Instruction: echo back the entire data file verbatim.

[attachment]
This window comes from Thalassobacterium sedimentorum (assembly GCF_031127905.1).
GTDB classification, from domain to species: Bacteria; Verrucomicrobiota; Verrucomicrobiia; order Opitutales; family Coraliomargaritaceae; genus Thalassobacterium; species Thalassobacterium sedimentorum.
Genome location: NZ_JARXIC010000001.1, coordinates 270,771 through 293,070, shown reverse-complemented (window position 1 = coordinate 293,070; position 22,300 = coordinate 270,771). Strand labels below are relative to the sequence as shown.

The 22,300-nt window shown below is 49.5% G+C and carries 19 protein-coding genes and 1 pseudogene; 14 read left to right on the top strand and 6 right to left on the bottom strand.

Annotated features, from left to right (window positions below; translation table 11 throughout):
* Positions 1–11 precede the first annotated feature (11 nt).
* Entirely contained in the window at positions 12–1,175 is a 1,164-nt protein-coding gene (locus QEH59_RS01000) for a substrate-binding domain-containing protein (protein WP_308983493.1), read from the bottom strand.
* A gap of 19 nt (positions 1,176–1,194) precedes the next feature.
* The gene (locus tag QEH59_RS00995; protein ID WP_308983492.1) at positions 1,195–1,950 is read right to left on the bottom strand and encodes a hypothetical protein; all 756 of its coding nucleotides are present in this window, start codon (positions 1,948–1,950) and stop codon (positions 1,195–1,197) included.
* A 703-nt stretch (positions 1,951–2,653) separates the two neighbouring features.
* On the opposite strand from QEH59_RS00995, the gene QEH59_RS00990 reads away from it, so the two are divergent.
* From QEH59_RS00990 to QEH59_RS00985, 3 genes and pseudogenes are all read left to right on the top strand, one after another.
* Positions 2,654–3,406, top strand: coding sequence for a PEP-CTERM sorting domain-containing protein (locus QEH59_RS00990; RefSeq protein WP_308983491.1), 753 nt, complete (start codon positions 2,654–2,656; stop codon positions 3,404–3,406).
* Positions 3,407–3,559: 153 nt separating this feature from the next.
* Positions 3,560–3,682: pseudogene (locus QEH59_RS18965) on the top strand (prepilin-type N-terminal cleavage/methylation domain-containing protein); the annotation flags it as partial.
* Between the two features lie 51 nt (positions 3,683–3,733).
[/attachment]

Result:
This window comes from Thalassobacterium sedimentorum (assembly GCF_031127905.1).
GTDB classification, from domain to species: Bacteria; Verrucomicrobiota; Verrucomicrobiia; order Opitutales; family Coraliomargaritaceae; genus Thalassobacterium; species Thalassobacterium sedimentorum.
Genome location: NZ_JARXIC010000001.1, coordinates 270,771 through 293,070, shown reverse-complemented (window position 1 = coordinate 293,070; position 22,300 = coordinate 270,771). Strand labels below are relative to the sequence as shown.

The 22,300-nt window shown below is 49.5% G+C and carries 19 protein-coding genes and 1 pseudogene; 14 read left to right on the top strand and 6 right to left on the bottom strand.

Annotated features, from left to right (window positions below; translation table 11 throughout):
* Positions 1–11 precede the first annotated feature (11 nt).
* Entirely contained in the window at positions 12–1,175 is a 1,164-nt protein-coding gene (locus QEH59_RS01000) for a substrate-binding domain-containing protein (protein WP_308983493.1), read from the bottom strand.
* A gap of 19 nt (positions 1,176–1,194) precedes the next feature.
* The gene (locus tag QEH59_RS00995; protein ID WP_308983492.1) at positions 1,195–1,950 is read right to left on the bottom strand and encodes a hypothetical protein; all 756 of its coding nucleotides are present in this window, start codon (positions 1,948–1,950) and stop codon (positions 1,195–1,197) included.
* A 703-nt stretch (positions 1,951–2,653) separates the two neighbouring features.
* On the opposite strand from QEH59_RS00995, the gene QEH59_RS00990 reads away from it, so the two are divergent.
* From QEH59_RS00990 to QEH59_RS00985, 3 genes and pseudogenes are all read left to right on the top strand, one after another.
* Positions 2,654–3,406, top strand: coding sequence for a PEP-CTERM sorting domain-containing protein (locus QEH59_RS00990; RefSeq protein WP_308983491.1), 753 nt, complete (start codon positions 2,654–2,656; stop codon positions 3,404–3,406).
* Positions 3,407–3,559: 153 nt separating this feature from the next.
* Positions 3,560–3,682: pseudogene (locus QEH59_RS18965) on the top strand (prepilin-type N-terminal cleavage/methylation domain-containing protein); the annotation flags it as partial.
* Between the two features lie 51 nt (positions 3,683–3,733).